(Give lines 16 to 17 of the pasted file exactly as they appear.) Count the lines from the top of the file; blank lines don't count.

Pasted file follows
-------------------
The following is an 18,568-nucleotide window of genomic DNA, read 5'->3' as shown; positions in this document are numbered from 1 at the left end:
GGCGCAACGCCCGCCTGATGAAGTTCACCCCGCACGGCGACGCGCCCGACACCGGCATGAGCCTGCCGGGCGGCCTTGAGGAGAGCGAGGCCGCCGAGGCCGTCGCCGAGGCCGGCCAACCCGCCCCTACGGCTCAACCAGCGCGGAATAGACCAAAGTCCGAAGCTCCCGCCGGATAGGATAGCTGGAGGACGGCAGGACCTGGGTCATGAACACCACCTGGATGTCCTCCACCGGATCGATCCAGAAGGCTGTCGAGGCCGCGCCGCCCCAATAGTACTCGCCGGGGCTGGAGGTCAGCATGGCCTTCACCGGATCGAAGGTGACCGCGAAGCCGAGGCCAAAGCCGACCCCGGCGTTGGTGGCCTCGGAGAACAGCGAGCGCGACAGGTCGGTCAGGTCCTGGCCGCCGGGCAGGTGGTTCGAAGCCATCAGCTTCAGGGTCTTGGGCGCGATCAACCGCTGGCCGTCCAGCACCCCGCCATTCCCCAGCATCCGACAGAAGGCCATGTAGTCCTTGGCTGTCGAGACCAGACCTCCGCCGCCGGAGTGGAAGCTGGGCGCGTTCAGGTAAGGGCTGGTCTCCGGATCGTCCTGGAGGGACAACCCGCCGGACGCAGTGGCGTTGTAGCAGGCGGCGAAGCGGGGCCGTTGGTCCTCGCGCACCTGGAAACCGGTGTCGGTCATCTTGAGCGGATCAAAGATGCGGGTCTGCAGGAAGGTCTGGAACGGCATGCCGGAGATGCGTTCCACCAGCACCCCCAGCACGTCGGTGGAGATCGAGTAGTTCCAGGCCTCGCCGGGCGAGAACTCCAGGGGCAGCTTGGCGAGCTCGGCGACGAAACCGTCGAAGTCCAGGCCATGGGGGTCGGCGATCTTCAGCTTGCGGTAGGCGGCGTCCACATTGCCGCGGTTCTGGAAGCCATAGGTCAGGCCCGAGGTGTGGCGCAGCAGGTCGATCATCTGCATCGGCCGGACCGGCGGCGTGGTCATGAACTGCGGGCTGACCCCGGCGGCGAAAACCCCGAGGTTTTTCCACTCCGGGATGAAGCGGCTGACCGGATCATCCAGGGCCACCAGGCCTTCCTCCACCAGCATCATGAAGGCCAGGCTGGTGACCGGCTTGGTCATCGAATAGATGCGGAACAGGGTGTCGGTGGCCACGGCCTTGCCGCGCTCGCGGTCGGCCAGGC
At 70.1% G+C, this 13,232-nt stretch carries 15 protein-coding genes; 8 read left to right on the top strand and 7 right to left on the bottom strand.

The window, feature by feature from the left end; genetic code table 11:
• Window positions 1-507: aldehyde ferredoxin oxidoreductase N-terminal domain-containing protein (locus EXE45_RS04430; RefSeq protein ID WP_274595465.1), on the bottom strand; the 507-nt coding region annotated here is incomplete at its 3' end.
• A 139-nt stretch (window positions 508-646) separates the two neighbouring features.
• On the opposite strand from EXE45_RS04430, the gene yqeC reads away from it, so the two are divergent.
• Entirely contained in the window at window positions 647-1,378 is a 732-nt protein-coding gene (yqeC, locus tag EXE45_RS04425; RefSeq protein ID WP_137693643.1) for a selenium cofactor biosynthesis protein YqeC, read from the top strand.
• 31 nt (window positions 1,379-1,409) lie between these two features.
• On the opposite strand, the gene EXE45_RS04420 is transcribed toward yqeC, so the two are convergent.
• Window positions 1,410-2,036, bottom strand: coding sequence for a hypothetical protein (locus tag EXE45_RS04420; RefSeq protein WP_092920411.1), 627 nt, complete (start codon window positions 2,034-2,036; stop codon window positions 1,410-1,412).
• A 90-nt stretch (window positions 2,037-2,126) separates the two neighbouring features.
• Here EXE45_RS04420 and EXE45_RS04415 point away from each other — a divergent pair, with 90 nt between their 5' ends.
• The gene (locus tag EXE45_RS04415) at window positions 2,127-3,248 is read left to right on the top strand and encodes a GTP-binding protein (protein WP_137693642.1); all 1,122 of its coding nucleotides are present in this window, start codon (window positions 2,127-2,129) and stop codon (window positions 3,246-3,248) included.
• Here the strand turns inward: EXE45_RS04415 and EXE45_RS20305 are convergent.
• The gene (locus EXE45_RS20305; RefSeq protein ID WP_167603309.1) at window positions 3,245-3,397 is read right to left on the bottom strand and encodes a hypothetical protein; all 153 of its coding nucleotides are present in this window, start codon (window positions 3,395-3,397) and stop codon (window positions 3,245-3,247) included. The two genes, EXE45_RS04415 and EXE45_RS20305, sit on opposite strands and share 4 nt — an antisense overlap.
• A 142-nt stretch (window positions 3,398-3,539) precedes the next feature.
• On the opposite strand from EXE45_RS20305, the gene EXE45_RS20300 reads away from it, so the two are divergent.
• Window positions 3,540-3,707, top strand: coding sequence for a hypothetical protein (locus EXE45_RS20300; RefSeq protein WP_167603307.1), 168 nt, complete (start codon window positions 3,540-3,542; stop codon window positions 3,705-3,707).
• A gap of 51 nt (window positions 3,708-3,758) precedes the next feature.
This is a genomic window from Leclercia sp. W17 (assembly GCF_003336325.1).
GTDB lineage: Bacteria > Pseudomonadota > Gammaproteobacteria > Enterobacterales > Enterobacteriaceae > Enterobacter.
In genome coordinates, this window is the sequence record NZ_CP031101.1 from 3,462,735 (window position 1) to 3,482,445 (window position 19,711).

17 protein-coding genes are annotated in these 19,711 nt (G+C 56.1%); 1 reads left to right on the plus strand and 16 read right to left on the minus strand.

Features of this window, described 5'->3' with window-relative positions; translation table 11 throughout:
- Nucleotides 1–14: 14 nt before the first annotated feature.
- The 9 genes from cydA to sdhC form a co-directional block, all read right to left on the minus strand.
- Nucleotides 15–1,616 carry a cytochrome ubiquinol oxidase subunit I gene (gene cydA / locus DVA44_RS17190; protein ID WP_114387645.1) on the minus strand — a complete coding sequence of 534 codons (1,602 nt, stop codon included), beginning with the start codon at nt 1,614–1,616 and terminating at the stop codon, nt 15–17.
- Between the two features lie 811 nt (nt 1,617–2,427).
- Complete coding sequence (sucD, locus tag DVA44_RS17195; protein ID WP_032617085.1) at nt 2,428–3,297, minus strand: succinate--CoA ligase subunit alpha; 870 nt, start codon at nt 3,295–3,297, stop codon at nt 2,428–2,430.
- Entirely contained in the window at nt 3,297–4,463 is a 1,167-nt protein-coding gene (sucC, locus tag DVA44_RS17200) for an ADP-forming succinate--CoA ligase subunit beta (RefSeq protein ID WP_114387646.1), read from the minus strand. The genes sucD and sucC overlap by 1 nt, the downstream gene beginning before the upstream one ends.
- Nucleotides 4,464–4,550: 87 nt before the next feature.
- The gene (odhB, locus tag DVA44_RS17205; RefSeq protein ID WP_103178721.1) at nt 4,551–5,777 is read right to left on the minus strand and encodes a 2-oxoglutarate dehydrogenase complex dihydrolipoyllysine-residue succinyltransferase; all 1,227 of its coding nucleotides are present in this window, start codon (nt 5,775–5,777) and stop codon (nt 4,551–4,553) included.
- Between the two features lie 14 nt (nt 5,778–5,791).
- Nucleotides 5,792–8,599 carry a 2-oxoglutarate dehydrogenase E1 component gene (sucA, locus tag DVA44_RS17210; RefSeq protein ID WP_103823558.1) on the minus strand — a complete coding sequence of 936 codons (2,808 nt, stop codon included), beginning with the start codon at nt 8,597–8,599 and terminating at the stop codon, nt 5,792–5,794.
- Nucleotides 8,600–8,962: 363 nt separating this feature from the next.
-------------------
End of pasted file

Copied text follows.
• The gene (locus EXE45_RS20305; RefSeq protein ID WP_167603309.1) at window positions 3,245-3,397 is read right to left on the bottom strand and encodes a hypothetical protein; all 153 of its coding nucleotides are present in this window, start codon (window positions 3,395-3,397) and stop codon (window positions 3,245-3,247) included. The two genes, EXE45_RS04415 and EXE45_RS20305, sit on opposite strands and share 4 nt — an antisense overlap.
• A 142-nt stretch (window positions 3,398-3,539) precedes the next feature.